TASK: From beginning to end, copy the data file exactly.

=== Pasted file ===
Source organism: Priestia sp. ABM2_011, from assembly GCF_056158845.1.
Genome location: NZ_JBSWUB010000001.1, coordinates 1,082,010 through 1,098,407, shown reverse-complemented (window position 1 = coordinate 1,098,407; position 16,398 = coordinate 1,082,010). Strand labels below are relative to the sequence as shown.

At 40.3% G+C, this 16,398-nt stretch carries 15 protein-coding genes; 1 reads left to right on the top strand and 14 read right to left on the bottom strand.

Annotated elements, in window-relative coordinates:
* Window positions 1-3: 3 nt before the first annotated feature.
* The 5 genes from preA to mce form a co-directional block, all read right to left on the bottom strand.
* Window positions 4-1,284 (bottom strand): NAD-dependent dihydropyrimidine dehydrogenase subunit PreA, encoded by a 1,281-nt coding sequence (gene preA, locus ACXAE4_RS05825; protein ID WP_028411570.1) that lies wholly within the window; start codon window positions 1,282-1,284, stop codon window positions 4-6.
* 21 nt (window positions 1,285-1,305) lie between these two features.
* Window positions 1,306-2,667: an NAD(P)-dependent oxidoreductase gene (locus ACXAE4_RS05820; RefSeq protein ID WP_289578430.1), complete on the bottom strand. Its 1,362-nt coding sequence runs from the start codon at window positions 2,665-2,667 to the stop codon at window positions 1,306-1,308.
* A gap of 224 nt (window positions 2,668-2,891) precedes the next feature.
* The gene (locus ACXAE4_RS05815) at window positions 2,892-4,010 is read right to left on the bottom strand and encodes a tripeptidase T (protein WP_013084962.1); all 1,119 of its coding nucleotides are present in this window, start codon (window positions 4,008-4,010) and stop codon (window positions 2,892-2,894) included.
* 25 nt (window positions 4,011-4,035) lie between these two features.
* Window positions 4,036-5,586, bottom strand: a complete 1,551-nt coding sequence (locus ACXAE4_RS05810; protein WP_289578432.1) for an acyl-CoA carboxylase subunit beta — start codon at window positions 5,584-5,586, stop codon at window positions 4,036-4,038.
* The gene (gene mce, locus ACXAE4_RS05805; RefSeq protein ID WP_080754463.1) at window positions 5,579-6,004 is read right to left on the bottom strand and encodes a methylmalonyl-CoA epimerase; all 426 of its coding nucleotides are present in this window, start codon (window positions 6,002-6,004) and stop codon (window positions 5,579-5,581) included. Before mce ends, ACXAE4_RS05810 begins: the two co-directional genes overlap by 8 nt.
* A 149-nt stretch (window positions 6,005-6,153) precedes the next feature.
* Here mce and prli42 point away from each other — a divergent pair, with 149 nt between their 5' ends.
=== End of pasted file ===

Source organism: Priestia sp. ABM2_011, from assembly GCF_056158845.1.
Genome location: NZ_JBSWUB010000001.1, coordinates 1,082,010 through 1,098,407, shown reverse-complemented (window position 1 = coordinate 1,098,407; position 16,398 = coordinate 1,082,010). Strand labels below are relative to the sequence as shown.

At 40.3% G+C, this 16,398-nt stretch carries 15 protein-coding genes; 1 reads left to right on the top strand and 14 read right to left on the bottom strand.

Annotated elements, in window-relative coordinates:
* Window positions 1-3: 3 nt before the first annotated feature.
* The 5 genes from preA to mce form a co-directional block, all read right to left on the bottom strand.
* Window positions 4-1,284 (bottom strand): NAD-dependent dihydropyrimidine dehydrogenase subunit PreA, encoded by a 1,281-nt coding sequence (gene preA, locus ACXAE4_RS05825; protein ID WP_028411570.1) that lies wholly within the window; start codon window positions 1,282-1,284, stop codon window positions 4-6.
* 21 nt (window positions 1,285-1,305) lie between these two features.
* Window positions 1,306-2,667: an NAD(P)-dependent oxidoreductase gene (locus ACXAE4_RS05820; RefSeq protein ID WP_289578430.1), complete on the bottom strand. Its 1,362-nt coding sequence runs from the start codon at window positions 2,665-2,667 to the stop codon at window positions 1,306-1,308.
* A gap of 224 nt (window positions 2,668-2,891) precedes the next feature.
* The gene (locus ACXAE4_RS05815) at window positions 2,892-4,010 is read right to left on the bottom strand and encodes a tripeptidase T (protein WP_013084962.1); all 1,119 of its coding nucleotides are present in this window, start codon (window positions 4,008-4,010) and stop codon (window positions 2,892-2,894) included.
* 25 nt (window positions 4,011-4,035) lie between these two features.
* Window positions 4,036-5,586, bottom strand: a complete 1,551-nt coding sequence (locus ACXAE4_RS05810; protein WP_289578432.1) for an acyl-CoA carboxylase subunit beta — start codon at window positions 5,584-5,586, stop codon at window positions 4,036-4,038.
* The gene (gene mce, locus ACXAE4_RS05805; RefSeq protein ID WP_080754463.1) at window positions 5,579-6,004 is read right to left on the bottom strand and encodes a methylmalonyl-CoA epimerase; all 426 of its coding nucleotides are present in this window, start codon (window positions 6,002-6,004) and stop codon (window positions 5,579-5,581) included. Before mce ends, ACXAE4_RS05810 begins: the two co-directional genes overlap by 8 nt.
* A 149-nt stretch (window positions 6,005-6,153) precedes the next feature.
* Here mce and prli42 point away from each other — a divergent pair, with 149 nt between their 5' ends.